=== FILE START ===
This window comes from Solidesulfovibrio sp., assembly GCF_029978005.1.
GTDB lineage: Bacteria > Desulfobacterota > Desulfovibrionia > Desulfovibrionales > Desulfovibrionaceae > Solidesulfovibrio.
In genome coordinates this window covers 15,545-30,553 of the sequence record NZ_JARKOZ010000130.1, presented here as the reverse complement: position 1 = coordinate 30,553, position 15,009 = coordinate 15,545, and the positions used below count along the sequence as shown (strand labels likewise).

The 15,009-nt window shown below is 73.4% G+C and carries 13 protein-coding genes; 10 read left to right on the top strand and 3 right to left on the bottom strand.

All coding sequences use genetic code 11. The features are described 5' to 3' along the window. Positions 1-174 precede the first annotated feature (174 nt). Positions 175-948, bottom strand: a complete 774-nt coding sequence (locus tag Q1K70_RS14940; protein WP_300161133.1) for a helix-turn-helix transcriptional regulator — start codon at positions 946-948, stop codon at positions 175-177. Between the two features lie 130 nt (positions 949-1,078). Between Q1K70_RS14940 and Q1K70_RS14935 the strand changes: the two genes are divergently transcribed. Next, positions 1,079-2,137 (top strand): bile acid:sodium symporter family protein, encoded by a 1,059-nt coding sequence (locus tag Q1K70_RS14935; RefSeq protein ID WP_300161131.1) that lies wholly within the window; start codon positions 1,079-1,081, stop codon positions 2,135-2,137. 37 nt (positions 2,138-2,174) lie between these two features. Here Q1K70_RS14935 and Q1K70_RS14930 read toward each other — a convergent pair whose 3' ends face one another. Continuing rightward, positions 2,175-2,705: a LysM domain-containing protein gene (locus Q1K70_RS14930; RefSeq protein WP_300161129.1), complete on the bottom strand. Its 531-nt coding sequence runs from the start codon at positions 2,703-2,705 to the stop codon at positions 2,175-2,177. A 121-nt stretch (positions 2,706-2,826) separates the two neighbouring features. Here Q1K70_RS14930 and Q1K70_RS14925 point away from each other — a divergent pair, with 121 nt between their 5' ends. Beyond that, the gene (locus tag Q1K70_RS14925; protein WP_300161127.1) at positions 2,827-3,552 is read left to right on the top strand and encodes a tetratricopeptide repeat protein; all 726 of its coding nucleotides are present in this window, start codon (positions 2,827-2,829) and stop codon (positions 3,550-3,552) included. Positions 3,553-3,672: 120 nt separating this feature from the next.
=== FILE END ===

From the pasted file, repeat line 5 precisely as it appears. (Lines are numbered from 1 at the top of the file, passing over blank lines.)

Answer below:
All coding sequences use genetic code 11. The features are described 5' to 3' along the window. Positions 1-174 precede the first annotated feature (174 nt). Positions 175-948, bottom strand: a complete 774-nt coding sequence (locus tag Q1K70_RS14940; protein WP_300161133.1) for a helix-turn-helix transcriptional regulator — start codon at positions 946-948, stop codon at positions 175-177. Between the two features lie 130 nt (positions 949-1,078). Between Q1K70_RS14940 and Q1K70_RS14935 the strand changes: the two genes are divergently transcribed. Next, positions 1,079-2,137 (top strand): bile acid:sodium symporter family protein, encoded by a 1,059-nt coding sequence (locus tag Q1K70_RS14935; RefSeq protein ID WP_300161131.1) that lies wholly within the window; start codon positions 1,079-1,081, stop codon positions 2,135-2,137. 37 nt (positions 2,138-2,174) lie between these two features. Here Q1K70_RS14935 and Q1K70_RS14930 read toward each other — a convergent pair whose 3' ends face one another. Continuing rightward, positions 2,175-2,705: a LysM domain-containing protein gene (locus Q1K70_RS14930; RefSeq protein WP_300161129.1), complete on the bottom strand. Its 531-nt coding sequence runs from the start codon at positions 2,703-2,705 to the stop codon at positions 2,175-2,177. A 121-nt stretch (positions 2,706-2,826) separates the two neighbouring features. Here Q1K70_RS14930 and Q1K70_RS14925 point away from each other — a divergent pair, with 121 nt between their 5' ends. Beyond that, the gene (locus tag Q1K70_RS14925; protein WP_300161127.1) at positions 2,827-3,552 is read left to right on the top strand and encodes a tetratricopeptide repeat protein; all 726 of its coding nucleotides are present in this window, start codon (positions 2,827-2,829) and stop codon (positions 3,550-3,552) included. Positions 3,553-3,672: 120 nt separating this feature from the next.